Updated on June 19, 2021
This discussion covers the security of the borrowed funds through a deed of trust and related concepts of priorities.
Unless you are purchasing property all cash, a lender is usually involved in the purchase and sale of property. The lender will require a title report. A title report, among other items, identifies all recorded liens against the subject property that secure payment for the underlying debts. For the liens identified on the title report, the lender will typically require their removal before the lender will fund a new loan. Otherwise, for those purchase funds advanced by the lender, those funds will be junior to any previously loaned funds that have been secured against the property with a lien. Although this is a lender issue, understanding the sale transaction from the lender’s perspective is helpful to both buyers and sellers. Ultimately, the lender has the final say if the buyer will be able to purchase the house.
A deed of trust creates a lien on the purchased property when it is executed and delivered by the trustor/borrower to the beneficiary (usually the lender). Once executed and delivered, the deed of trust takes priority as a security against the property in relation to any other liens previously recorded. To ensure that priority, the lender will record the deed of trust. For recording purposes, California employs a race-notice rule. In short, this means that a lienholder’s deed of trust takes priority over any other claimed liens as long as the lienholder records his deed of trust prior to and without any knowledge of any other lienhold interest purportedly secured against the property. (First Bank v. East West Bank (2011) 199 Cal. App. 4th 1309, 1313.) This is the same race-notice standard that applies to the actual ownership of property. That is, someone who does not record their deed to the property may lose his or her ownership interest in the property to someone else who in good faith purchases the property without knowledge of the other person’s ownership claim to the property.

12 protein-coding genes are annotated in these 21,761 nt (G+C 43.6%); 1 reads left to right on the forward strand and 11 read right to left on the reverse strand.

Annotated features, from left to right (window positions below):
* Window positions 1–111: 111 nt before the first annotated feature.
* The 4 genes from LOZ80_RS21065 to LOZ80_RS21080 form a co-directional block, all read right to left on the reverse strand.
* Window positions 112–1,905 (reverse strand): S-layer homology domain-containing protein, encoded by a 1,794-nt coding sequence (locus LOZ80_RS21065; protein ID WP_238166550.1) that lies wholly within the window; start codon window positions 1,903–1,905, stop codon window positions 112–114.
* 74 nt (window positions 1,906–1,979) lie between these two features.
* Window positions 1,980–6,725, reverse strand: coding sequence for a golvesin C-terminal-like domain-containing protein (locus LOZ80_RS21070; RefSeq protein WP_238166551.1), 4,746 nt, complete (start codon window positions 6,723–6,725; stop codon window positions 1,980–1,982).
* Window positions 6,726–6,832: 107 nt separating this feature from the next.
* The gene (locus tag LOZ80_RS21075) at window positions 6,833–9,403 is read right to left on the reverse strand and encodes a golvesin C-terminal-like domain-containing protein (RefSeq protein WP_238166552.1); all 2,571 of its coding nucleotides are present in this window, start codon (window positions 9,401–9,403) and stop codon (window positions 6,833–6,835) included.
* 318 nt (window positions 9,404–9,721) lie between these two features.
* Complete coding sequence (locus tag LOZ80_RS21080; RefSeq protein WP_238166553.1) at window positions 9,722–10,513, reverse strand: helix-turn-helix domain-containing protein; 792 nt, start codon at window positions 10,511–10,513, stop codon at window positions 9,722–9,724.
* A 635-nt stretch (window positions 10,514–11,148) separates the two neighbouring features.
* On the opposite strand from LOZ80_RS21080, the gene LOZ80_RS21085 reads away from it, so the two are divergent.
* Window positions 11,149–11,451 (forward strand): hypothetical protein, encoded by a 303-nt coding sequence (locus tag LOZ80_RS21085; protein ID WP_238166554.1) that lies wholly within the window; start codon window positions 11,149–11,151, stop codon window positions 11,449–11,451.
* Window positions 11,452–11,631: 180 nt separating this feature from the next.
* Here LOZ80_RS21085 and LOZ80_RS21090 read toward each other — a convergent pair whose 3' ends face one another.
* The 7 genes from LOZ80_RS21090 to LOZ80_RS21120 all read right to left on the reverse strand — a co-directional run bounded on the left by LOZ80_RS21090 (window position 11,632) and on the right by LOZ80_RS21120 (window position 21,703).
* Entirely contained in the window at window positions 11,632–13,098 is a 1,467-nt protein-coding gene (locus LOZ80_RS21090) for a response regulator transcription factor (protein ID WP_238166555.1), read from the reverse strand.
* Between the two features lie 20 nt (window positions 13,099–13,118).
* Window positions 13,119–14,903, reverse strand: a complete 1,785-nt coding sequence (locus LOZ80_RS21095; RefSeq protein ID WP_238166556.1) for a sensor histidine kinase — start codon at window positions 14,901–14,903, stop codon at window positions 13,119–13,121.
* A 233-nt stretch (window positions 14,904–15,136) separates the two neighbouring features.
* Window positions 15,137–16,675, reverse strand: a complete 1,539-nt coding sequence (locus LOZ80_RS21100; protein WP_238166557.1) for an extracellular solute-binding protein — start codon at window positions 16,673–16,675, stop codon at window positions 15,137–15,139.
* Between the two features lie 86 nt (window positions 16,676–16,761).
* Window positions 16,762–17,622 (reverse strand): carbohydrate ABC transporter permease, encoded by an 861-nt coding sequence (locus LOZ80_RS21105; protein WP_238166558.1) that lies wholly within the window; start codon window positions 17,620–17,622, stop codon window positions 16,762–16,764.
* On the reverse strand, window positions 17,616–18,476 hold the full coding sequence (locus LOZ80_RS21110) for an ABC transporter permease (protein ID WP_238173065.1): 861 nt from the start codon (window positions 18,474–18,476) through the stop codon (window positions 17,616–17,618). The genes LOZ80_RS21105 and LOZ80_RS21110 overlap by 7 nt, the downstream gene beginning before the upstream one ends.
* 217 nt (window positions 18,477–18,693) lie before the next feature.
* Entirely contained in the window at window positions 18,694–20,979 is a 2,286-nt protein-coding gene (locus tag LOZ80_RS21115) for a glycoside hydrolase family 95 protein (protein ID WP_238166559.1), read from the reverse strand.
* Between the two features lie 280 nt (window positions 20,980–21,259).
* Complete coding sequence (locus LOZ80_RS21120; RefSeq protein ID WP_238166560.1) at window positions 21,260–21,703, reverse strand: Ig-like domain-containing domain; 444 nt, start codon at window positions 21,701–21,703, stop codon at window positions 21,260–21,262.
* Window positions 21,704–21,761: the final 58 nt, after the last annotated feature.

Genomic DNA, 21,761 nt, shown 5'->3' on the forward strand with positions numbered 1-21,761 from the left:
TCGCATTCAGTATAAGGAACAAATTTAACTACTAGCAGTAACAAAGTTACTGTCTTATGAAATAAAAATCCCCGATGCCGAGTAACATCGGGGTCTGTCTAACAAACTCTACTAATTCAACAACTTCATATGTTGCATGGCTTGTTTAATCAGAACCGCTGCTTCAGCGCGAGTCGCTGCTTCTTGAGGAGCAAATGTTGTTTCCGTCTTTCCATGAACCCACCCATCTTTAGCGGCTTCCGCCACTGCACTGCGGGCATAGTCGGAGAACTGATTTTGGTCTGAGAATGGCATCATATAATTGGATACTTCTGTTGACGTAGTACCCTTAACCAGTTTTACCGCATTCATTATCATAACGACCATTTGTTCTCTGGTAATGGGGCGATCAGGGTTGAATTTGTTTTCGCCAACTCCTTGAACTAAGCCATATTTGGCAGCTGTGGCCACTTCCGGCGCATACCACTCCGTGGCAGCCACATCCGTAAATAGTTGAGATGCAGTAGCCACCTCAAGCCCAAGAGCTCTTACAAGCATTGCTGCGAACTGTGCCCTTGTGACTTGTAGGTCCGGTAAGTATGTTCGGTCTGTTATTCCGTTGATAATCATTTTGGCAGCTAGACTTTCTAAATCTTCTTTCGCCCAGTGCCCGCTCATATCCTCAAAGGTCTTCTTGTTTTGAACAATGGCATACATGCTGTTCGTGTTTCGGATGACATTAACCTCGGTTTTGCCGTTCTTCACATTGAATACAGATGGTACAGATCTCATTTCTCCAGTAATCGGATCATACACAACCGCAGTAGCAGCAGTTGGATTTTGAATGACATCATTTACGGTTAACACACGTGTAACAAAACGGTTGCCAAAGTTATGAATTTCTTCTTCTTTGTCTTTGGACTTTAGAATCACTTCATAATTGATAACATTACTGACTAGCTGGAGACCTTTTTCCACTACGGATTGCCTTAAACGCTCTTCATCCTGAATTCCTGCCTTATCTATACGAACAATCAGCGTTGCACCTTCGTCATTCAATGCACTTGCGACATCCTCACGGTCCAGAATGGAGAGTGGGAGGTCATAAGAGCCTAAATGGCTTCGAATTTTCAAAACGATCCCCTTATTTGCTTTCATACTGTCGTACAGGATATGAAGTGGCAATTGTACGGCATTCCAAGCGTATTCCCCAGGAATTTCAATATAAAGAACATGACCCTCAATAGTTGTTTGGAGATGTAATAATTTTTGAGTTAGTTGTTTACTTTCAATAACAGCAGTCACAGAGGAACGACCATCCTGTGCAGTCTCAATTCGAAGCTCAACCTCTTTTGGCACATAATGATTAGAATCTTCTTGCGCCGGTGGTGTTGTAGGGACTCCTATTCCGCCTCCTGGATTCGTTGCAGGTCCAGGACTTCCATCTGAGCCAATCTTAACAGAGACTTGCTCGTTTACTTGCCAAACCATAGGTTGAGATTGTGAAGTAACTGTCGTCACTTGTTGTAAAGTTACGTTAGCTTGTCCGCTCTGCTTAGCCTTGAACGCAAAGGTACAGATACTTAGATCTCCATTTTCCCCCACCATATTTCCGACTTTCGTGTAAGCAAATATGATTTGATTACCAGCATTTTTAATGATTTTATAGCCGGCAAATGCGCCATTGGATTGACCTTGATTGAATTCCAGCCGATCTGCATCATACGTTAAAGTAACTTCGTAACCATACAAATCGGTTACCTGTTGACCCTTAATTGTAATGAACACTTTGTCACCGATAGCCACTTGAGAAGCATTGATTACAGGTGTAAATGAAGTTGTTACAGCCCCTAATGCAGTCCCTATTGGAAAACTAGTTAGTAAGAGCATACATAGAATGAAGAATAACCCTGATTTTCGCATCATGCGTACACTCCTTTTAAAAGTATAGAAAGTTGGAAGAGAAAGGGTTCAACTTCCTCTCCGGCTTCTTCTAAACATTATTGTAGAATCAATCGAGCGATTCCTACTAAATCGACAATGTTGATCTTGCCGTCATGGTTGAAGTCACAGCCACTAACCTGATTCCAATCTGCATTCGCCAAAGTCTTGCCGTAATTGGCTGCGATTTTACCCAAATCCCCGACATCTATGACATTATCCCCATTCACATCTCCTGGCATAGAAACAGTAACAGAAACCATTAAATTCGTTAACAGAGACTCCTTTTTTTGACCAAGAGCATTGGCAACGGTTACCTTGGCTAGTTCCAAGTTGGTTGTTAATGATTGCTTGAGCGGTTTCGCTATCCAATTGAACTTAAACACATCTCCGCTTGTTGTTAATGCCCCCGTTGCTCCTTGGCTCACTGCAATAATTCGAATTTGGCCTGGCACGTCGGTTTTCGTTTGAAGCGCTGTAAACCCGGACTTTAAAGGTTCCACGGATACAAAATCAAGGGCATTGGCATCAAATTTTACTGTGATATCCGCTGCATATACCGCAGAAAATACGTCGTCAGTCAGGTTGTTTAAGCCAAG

As will be discussed in future blogs, other real property interests that affect the priority of a recorded deed of trust include, but are not limited to, interests such as leases, contracts, attachments, judgments, execution and mechanics liens, and tax liens. Thus, if a leasehold interest exists prior to the deed of trust, that leasehold interest will take priority over the deed of trust.
Based on the rules above, the lender will almost always record its interest in the property so that it shows in the chain of title. None of the above should be mistaken for the rule that a lien is valid and enforceable between the parties to the deed of trust, even if the deed of trust is not recorded. (Cal. Civ. Code §1217 [An unrecorded instrument is valid as between the parties thereto and those who have notice thereof].) The borrower will always be on the hook for repaying the loan. The message here is that the lender will almost always record their deed of trust to avoid any issues of priority. Recording aside, however, knowledge of the lien will always be paramount. An unrecorded lien will take priority over any future lienholder who records their respective lien with knowledge of the unrecorded lien. (RNT Holdings, LLC v. United General Title Insurance Company (2014) 230 Cal. App. 4th 1289, 1296–1297.)
Our real estate attorney in Los Angeles at Schorr Law have a great deal of experience with real estate matters and all types of real estate disputes. To see if you qualify for a free 30-minute consultation, contact foreclosure and loan concelling attorneys in Los Angeles today!